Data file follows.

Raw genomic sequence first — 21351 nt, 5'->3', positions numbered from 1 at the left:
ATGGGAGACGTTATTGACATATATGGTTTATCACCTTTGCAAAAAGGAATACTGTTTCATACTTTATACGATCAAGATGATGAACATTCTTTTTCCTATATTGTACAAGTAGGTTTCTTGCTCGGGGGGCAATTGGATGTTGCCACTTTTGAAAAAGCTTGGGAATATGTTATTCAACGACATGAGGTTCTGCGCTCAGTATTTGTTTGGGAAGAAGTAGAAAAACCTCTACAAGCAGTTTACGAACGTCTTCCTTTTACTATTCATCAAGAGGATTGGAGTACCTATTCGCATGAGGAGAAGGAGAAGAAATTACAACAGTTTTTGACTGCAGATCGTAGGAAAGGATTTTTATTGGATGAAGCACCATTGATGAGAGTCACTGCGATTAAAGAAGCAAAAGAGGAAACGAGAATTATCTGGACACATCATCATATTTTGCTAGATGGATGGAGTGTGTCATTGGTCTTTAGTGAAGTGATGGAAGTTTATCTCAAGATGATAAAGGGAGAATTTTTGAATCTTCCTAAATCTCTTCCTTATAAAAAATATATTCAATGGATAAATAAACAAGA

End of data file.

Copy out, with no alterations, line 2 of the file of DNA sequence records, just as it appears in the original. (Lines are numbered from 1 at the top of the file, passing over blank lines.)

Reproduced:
ATGGGAGACGTTATTGACATATATGGTTTATCACCTTTGCAAAAAGGAATACTGTTTCATACTTTATACGATCAAGATGATGAACATTCTTTTTCCTATATTGTACAAGTAGGTTTCTTGCTCGGGGGGCAATTGGATGTTGCCACTTTTGAAAAAGCTTGGGAATATGTTATTCAACGACATGAGGTTCTGCGCTCAGTATTTGTTTGGGAAGAAGTAGAAAAACCTCTACAAGCAGTTTACGAACGTCTTCCTTTTACTATTCATCAAGAGGATTGGAGTACCTATTCGCATGAGGAGAAGGAGAAGAAATTACAACAGTTTTTGACTGCAGATCGTAGGAAAGGATTTTTATTGGATGAAGCACCATTGATGAGAGTCACTGCGATTAAAGAAGCAAAAGAGGAAACGAGAATTATCTGGACACATCATCATATTTTGCTAGATGGATGGAGTGTGTCATTGGTCTTTAGTGAAGTGATGGAAGTTTATCTCAAGATGATAAAGGGAGAATTTTTGAATCTTCCTAAATCTCTTCCTTATAAAAAATATATTCAATGGATAAATAAACAAGA